The meme circulating today is that Republicans made a tactical error by failing to cooperate more with Democrats early on in the health care debate, pushing so-called moderate Democrats like Evan Bayh into the arms of Harry Reid and Barack Obama.

That meme is a bunch on nonsense.

As bad as the Senate bill is, it could have been much, much worse but for Republicans holding together.

Does anyone really believe that the public option would have been dropped willingly by Democrats back in June or July merely because Republicans were willing to vote for a smaller bill? Supporters of a public option, which remains in the House bill, are screaming over its removal from the Senate version to this very day.

It also is delusional to think that those hard battles could have been won without Republicans holding together, which allowed Joe Lieberman to succeed in forcing the public option (and substitute Medicare buy-in) out of the Senate bill. If even one Republican had supported a public option, it would be in the bill.

There also was no intention to compromise early on on the part of Democrats. Nancy Pelosi shut Republicans out of the process completely. In the Senate, the negotiations with Olympia Snowe went nowhere over key substantive and ideological points on which Democrats would not bend. Compromise actually meant Republicans acceding to Democratic ideology, which fortunately did not happen.

The rhetoric from the Obama administration also was uncompromising. Remember, Obama originally wanted these bills passed through the House and Senate before the August recess. Every message the White House sent was that Democrats should use their large majorities to just get it done, Republicans be damned.

Obama was willing to sign legislation last August, had it passed, which he later criticized as fundamentally flawed. The willingness of Obama to sign anything which passed through the Congress, so long as it was done quickly, did not signal a willingness to compromise.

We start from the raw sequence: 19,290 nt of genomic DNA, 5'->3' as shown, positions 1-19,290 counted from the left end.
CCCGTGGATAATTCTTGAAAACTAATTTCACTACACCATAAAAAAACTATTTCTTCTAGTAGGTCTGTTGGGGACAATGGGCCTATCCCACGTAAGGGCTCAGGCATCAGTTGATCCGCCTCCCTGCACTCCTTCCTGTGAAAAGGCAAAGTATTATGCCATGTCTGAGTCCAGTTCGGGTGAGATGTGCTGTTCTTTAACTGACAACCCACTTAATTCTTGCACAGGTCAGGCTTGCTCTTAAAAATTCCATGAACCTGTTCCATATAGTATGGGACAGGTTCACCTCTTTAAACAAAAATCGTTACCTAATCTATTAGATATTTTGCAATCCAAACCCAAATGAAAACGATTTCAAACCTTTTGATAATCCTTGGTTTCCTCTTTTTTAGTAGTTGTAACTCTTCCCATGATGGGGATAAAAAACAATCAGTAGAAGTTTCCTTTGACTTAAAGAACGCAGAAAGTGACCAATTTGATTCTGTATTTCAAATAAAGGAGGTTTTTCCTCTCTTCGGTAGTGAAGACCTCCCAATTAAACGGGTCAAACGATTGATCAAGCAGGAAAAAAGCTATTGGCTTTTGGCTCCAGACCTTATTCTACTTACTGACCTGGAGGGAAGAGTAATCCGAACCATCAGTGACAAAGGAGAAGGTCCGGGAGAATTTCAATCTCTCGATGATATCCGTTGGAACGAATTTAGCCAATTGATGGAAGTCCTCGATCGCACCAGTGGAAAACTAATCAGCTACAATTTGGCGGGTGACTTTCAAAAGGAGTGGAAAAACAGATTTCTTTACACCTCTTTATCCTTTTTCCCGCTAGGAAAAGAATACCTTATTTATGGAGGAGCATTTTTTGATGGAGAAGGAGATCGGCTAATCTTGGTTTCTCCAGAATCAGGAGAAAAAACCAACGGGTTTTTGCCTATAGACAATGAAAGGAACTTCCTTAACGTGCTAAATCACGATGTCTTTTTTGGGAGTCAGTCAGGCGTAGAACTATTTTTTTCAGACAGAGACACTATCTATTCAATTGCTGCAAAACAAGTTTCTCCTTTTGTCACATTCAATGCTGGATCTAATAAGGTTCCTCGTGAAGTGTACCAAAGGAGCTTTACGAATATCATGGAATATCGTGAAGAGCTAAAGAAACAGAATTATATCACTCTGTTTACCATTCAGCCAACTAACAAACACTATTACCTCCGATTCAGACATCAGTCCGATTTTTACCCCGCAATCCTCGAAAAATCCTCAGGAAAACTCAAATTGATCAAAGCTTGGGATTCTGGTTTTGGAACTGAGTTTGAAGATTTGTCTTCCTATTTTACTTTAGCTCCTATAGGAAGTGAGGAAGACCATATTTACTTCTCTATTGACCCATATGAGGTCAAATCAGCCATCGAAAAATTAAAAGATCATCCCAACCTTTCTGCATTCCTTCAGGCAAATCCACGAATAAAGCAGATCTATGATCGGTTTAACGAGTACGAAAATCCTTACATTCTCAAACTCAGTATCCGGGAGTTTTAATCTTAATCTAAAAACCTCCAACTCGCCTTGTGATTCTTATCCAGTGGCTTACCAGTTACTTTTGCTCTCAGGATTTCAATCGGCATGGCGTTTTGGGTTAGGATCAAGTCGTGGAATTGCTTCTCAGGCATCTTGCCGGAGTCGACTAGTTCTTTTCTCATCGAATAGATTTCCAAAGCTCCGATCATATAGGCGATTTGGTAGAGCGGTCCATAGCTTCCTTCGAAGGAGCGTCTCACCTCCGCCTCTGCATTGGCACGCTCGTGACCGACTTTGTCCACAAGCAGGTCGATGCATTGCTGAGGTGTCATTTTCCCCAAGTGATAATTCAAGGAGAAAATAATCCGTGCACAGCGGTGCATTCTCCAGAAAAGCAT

Obama also insisted on an all-encompassing restructuring of the health care system in one fell swoop. Passing insurance reforms as a first step, which would have had bipartisan support, was rejected out of hand. It was Obama’s way or the highway, and Republicans responsibly took the highway.

Any conciliatory overtures from Democrats earlier in the process were around the margins only. Republicans were permitted to offer amendments which made no real difference to the thrust of the Democratic versions, every single one of which focused on expanding government spending and bureaucracy.

Equally important was the fact that the Democratic bills, regardless of which version one picks, were monumental disasters waiting to happen, as I have written about almost 200 times in the past several months. I have analyzed, among other things, the unprecedented and possibly unconstitutional individual mandate, the use of the IRS as health care enforcer, the expansion of government bureaucracies, the increase in job-killing taxes, and a host of other fundamental flaws in Democratic proposals.

For Republicans to sign onto this manmade disaster would be to betray our traditions, our constitutional form of government, and individual liberties.

Republicans were right to say “thanks, but no thanks” to being a party to the worst piece of legislation “since the Great Depression.”

Don’t try to pawn this catastrophe off on us by rewriting history to claim that the bill is so horrible only because Republicans refused to play ball. That is pure fiction. The bill would have been worse.

Democrats are about to break the best health care system in the world. The store policy is: “You break it, you own it.”

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